Diabetes and fruits - allowed to eat and which are strictly prohibited?

Diabetes and fruits - allowed to eat and which are strictly prohibited?

Diabetes and fruits - allowed to eat and which are strictly prohibited?
Diabetes and fruits - allowed to eat and which are strictly prohibited?

On the one hand, the presence of diabetes does not automatically mean a ban on fruit consumption - it is advisable only to take into account the content of fast carbohydrates (and therefore, portion size). On the other hand, fruit juices and fruit-based pastries are not allowed.

At the same time, nutritionists emphasize that complete rejection of fruit is a risky decision in terms of proper nutrition. The composition of the fruit contains not only vitamins and minerals, but also antioxidants -  flavonoids  necessary for the functioning of the brain and cardiovascular system.

//  Fruits in diabetes

diabetes fruit

Diabetes mellitus is a group of metabolic disorders associated with the body's inability to produce (or use properly) the hormone insulin, which is responsible for processing carbohydrates. With type 2 diabetes, blood glucose levels can rise to dangerous levels, harming your health.

In practice, the presence of diabetes requires control over the amount of  fast carbohydrates  (mainly glucose and fructose) per serving, as well as attention to the glycemic and insulin index of food. The higher these indices, the faster the food is processed into glucose and raises blood sugar.

It is important to note that for people with diabetes (and pre-diabetes), eating moderate amounts of fruit is obviously preferable to eating pastries with added sugar. The fiber  in the fruit balances the effects of carbohydrates.

Fructose - good or bad?

Fructose is a fast carbohydrate found in fruits and a key ingredient in regular table sugar. Unlike glucose (the second component of sugar), which requires a special enzyme to absorb, fructose is more easily converted into energy. It is absorbed in the colon and then transported to the liver.

The glycemic index of fructose is about three times lower than the GI of glucose - that is, it raises blood sugar levels three times slower. However, the human body is only able to process a limited amount of fructose (usually no more than 25 g).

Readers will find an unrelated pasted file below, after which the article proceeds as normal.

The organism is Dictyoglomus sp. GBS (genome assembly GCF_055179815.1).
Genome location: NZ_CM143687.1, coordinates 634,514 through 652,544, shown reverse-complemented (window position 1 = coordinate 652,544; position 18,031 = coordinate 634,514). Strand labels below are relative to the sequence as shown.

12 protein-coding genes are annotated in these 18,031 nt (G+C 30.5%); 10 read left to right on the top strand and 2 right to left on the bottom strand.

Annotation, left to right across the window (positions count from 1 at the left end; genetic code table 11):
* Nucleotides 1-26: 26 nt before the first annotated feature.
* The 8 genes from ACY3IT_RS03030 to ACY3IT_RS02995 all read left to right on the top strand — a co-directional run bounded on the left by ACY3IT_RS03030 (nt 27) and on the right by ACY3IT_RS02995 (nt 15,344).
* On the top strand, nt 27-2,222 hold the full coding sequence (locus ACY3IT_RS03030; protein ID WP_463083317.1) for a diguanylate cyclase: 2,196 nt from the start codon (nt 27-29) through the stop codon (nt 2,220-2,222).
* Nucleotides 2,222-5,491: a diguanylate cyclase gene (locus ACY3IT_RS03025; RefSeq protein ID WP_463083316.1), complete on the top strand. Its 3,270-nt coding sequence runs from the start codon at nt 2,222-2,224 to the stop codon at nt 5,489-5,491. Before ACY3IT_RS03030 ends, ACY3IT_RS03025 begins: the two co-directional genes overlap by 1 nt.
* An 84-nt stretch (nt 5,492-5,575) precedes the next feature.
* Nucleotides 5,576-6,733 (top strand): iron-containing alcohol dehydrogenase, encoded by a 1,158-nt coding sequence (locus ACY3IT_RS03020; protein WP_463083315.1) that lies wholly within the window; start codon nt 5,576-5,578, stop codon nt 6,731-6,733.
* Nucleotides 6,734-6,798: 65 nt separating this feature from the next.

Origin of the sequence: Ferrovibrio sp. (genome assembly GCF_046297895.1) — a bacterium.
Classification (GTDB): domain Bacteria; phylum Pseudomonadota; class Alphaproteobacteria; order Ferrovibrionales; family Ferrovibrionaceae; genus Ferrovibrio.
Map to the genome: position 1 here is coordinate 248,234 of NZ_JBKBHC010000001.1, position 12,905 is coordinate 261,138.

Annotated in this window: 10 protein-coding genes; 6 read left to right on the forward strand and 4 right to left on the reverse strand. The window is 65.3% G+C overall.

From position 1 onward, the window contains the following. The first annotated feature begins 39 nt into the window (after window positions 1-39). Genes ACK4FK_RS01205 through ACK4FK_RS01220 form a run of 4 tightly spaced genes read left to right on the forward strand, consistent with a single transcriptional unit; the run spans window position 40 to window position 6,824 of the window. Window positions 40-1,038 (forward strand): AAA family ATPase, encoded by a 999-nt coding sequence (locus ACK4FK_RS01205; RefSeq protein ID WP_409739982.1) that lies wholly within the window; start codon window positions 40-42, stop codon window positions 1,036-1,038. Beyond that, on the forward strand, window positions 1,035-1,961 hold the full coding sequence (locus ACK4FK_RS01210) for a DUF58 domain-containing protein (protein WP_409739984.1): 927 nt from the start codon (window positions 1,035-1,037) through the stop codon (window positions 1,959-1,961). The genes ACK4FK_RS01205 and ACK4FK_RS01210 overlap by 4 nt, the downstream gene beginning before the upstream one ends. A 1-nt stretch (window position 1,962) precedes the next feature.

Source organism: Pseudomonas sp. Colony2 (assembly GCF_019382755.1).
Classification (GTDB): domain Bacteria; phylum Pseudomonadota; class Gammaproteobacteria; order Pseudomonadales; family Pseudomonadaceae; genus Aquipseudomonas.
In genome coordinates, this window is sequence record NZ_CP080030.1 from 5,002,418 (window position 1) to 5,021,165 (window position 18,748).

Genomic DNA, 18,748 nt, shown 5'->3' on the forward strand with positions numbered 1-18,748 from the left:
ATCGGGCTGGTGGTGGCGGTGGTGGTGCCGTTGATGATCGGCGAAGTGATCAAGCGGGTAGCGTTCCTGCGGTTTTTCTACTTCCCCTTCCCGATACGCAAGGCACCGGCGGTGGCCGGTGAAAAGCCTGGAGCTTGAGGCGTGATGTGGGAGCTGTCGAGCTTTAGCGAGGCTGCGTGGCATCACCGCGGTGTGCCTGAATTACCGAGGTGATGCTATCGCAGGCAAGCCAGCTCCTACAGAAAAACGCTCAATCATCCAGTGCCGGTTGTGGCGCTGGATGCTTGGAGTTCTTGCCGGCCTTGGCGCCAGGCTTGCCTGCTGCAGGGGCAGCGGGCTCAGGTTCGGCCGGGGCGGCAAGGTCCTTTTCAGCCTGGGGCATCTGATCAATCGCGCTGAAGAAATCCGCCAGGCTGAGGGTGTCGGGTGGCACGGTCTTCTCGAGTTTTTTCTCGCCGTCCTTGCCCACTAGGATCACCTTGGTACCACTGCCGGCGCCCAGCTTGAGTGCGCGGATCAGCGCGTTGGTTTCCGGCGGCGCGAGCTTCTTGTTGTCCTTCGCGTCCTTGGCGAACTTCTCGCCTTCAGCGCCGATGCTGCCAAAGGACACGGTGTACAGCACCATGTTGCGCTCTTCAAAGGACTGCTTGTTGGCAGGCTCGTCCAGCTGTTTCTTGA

Norms and recommendations for carbohydrates

Norms and recommendations for carbohydrates

The recommendations of the World Health Organization are that the diet of people with diabetes should contain a maximum of 50-55% of calories derived from complex carbohydrates - and no more than 5% of simple carbohydrates. At the same time, even for healthy people, fast carbs and sugar should be limited to 10%.

Among other things, diabetics need to consider the food's glycemic index (in simple words, the rate at which food raises blood glucose levels) as well as the glycemic load (depending on the total amount of carbohydrates in the serving).

Low carb diet and reversing diabetes

Current research shows that a low-carbohydrate diet is an easy way to control blood sugar levels, which can reverse type 2 diabetes. Often, the effectiveness of avoiding carbohydrates exceeds the potential of antidiabetic tablets.

On average, after 6 months of carbohydrate restriction, the effect is observed in 60% of patients. We usually talk about a maximum dose of 100-150 g of carbohydrates per day (about 20-25% of total caloric intake).

However, before starting a low-carb diet, we recommend that you consult with your healthcare professional to determine the daily carbohydrate intake you need.

Which fruits are allowed and which are forbidden?

Fruits, citrus fruits, watermelon, melon, avocado and coconut are the fruits with the lowest sugar content and the highest water content. Their use (in moderation) may be acceptable for diabetes, as long as it does not contradict your doctor's advice.

//  Fruit with the least amount of carbohydrates per 100 g:

  • Berry - 8g
  • Raspberries - 8 g
  • Blackberries - 8 g
  • Blueberries - 9g
  • Melon - 9 g
  • Avocado  - 9g
  • Coconut - 12g
  • Lemon - 9g
  • Plum - 12g
  • Melon  - 12g
  • Blueberries - 12g
  • Cherries - 13 g
  • Grapefruit - 13 g
  • Kiwi - 13 g

Sweet fruits

Sweeter fruits (listed below) are allowed in a diabetic diet only if strict control of blood sugar levels is not required. And once again we remind you that they can be eaten only in small quantities.

//  Sweet fruits (carbohydrate content per 100 g):

  • Banana  - 20g
  • Grapes - 17 g
  • Persimmon - 17 g
  • Sweet oranges - 14 g
  • Pineapple - 14g
  • Mango - 14 g
  • Papaya - 14g
  • Pomegranate - 14g

Dried fruits in diabetes

The most popular types of dried fruits are raisins, dried apricots, figs, dates and prunes. Unfortunately, they contain too many fast carbohydrates and are not recommended for diabetes.

Other fruits (pineapple, mango, kiwi, papaya, ginger, strawberries and other fruits) lose their shape when dried, so they are not dried at all, but caramelized in syrup.

Often such dried fruits contain up to 70-80% pure sugar in their composition - and are strictly prohibited.


In most cases, eating unsweetened fruit is good if you have diabetes (unless your doctor tells you otherwise). It is better to give preference to fruits, citrus fruits, watermelon, melon and avocado - ensuring that the total caloric content of the fruit consumed does not exceed 5% of daily calories.

Data sources:

  • WHO: Fruits and vegetables for health,  pdf
  • Dietary recommendations for people with diabetes,  source
  • Fruit carbohydrate content - according to FAO,  link